Queensland’s low COVID-risk status is accelerating national and international pharma testing locally, including world-first trials of a new meningococcal vaccine.
Griffith University Clinical Trial Unit director Professor Evelin Tiralongo said the pandemic had increased demand for more Queensland-based clinical trials for other diseases while the world raced to find a COVID cure.
With the Gold Coast’s tourism-based economy shattered by the pandemic, the clinical trial and medical research sector has emerged, alongside film production, construction and sports events, as blockbuster economic drivers for the city.
Tiralongo said the Gold Coast was Australia’s largest regional clinical trial location, with 126 trials contributing almost $12 million per annum to the city’s economy since 2019.
However, largely as a result of the pandemic, the sector was expected to now far outstrip projections that it would triple in value to more than $33 million a year by 2029, she said.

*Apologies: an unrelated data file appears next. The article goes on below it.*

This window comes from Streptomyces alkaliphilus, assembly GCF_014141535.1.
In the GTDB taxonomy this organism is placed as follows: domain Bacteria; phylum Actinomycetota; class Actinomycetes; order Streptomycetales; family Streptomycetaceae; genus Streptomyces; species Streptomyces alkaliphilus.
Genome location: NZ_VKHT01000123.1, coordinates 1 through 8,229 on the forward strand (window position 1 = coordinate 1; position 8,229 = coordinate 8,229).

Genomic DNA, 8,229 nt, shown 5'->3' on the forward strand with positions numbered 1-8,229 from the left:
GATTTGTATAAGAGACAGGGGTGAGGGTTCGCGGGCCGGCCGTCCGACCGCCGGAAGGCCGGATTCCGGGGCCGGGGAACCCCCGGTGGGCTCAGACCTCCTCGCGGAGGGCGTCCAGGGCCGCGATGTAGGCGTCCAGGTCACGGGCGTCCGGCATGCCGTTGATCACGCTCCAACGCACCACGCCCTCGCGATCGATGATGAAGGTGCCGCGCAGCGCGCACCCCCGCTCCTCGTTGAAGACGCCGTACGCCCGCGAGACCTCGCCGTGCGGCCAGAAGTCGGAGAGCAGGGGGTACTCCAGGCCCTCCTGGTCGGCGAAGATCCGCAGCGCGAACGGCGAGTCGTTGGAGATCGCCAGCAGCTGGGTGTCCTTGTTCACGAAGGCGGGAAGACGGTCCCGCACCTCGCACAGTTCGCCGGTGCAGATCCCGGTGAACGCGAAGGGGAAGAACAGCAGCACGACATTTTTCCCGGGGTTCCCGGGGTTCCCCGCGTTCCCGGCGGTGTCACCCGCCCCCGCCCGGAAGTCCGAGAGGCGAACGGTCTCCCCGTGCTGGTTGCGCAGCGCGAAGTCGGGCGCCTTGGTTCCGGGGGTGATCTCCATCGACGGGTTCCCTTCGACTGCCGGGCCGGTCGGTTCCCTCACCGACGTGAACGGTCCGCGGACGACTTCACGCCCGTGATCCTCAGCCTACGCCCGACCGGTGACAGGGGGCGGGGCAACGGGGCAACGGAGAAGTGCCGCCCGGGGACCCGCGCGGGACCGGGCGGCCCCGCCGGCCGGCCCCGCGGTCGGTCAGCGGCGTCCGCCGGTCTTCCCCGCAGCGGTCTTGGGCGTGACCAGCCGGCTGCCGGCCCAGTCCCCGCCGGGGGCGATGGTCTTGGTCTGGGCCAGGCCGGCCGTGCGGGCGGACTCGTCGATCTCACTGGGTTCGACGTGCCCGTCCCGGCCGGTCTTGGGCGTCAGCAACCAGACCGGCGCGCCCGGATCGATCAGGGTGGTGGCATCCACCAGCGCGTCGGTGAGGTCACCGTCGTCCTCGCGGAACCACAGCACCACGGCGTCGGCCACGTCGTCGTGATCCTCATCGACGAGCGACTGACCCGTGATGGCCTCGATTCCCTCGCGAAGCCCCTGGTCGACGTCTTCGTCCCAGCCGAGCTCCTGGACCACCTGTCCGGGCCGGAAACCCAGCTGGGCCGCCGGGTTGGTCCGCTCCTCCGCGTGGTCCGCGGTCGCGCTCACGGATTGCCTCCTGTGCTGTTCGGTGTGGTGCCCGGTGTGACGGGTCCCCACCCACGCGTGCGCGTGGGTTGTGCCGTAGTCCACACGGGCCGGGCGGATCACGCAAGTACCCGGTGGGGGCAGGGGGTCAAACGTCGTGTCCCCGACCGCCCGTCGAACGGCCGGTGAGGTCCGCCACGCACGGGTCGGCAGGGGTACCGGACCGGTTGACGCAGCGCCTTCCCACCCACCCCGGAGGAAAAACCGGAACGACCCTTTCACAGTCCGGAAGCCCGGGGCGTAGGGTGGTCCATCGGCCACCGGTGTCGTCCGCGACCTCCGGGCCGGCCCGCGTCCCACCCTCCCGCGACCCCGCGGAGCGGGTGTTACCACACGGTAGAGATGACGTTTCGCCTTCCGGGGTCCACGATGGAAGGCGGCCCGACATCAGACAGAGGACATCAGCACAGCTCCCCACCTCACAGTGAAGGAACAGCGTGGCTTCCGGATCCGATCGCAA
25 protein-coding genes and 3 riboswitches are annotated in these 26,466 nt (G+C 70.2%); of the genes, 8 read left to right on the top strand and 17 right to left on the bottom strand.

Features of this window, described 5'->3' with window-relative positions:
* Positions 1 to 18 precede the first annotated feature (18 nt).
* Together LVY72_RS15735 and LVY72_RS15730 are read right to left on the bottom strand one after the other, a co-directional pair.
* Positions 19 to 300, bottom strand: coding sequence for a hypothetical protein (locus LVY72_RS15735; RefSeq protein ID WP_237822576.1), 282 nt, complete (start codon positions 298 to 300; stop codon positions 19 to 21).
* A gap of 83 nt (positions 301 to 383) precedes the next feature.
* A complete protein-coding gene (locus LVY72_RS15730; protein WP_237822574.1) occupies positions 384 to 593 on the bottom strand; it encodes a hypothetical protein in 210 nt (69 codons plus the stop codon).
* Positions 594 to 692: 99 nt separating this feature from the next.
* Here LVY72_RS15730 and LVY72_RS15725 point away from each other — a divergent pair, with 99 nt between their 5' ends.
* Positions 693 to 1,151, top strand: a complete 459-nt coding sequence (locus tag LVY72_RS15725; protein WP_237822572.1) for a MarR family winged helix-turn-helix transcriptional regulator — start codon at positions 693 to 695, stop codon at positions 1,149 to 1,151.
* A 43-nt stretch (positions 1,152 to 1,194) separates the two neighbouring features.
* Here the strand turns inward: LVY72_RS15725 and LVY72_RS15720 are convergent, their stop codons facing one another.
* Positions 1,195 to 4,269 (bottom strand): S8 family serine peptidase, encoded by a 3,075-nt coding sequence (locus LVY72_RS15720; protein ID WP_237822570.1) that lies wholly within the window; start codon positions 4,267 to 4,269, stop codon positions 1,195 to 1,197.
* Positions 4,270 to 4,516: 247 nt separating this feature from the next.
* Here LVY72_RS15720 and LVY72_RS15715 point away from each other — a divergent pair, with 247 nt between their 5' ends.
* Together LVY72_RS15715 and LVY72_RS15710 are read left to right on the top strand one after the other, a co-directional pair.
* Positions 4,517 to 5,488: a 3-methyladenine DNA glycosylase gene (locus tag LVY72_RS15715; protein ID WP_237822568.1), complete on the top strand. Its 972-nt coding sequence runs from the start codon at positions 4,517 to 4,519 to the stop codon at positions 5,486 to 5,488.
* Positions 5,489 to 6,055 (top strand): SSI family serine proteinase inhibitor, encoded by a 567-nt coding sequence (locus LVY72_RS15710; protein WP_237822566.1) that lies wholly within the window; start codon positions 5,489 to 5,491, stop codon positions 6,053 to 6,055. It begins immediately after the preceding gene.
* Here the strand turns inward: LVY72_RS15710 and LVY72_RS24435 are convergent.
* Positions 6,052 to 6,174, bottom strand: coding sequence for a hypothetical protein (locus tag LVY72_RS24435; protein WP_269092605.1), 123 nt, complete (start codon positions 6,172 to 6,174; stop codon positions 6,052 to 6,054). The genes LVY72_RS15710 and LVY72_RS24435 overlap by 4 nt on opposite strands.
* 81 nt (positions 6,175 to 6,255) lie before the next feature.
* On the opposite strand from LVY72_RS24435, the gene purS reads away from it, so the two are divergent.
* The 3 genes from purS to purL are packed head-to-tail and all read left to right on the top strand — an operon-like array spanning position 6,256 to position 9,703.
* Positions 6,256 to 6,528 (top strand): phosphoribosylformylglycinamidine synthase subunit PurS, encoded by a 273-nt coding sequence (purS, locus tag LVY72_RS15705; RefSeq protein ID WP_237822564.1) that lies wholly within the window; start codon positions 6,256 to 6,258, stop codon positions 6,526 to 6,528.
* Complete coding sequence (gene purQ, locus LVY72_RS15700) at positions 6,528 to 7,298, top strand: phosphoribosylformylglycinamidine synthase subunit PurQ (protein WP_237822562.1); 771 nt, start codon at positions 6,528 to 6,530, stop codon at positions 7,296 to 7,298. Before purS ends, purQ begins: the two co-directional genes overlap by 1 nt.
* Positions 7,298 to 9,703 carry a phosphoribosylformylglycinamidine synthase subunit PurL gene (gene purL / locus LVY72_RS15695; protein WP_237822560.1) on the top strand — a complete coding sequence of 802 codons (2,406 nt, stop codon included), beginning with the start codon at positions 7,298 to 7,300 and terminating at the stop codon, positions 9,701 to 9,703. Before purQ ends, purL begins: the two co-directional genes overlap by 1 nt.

“Providing high-quality clinical trial services to global and national sponsors, as well as supporting researcher-led trials, is core business for us,” Tiralongo said.
“Being able to operate in a COVID-safe way in an environment with, so far, low levels of coronavirus in the community in Australia, Queensland, and the Gold Coast in particular, is an advantage.”
With intense focus on COVID-19 trials worldwide, it was important vital research and trials into other conditions continued, she said.
The Gold Coast unit has become the first in the world to recruit patients for a multi-national rheumatology trial for arthritis and other associated conditions.
The unit is also currently recruiting participants, alongside other research sites in Australia, Canada, the US, Europe and Turkey, to trial a combined meningococcal vaccine in young adults.
The unit’s Dr Claire Williams said the trial was moving ahead for the vaccine that aimed to protect adults against meningococcal disease and ensure they did not unknowingly carry it and spread it to those more vulnerable such as babies, young children, and teenagers.
Meningococcal disease is a bacterial infection that can cause serious illness including meningitis and septicaemia.
“We’re really pleased to be taking part in this study because, despite everyone’s attention being currently focussed on COVID-19, it’s still vitally important that we continue to develop and improve vaccines and treatments for other chronic and serious diseases,” Williams said.Jump to next article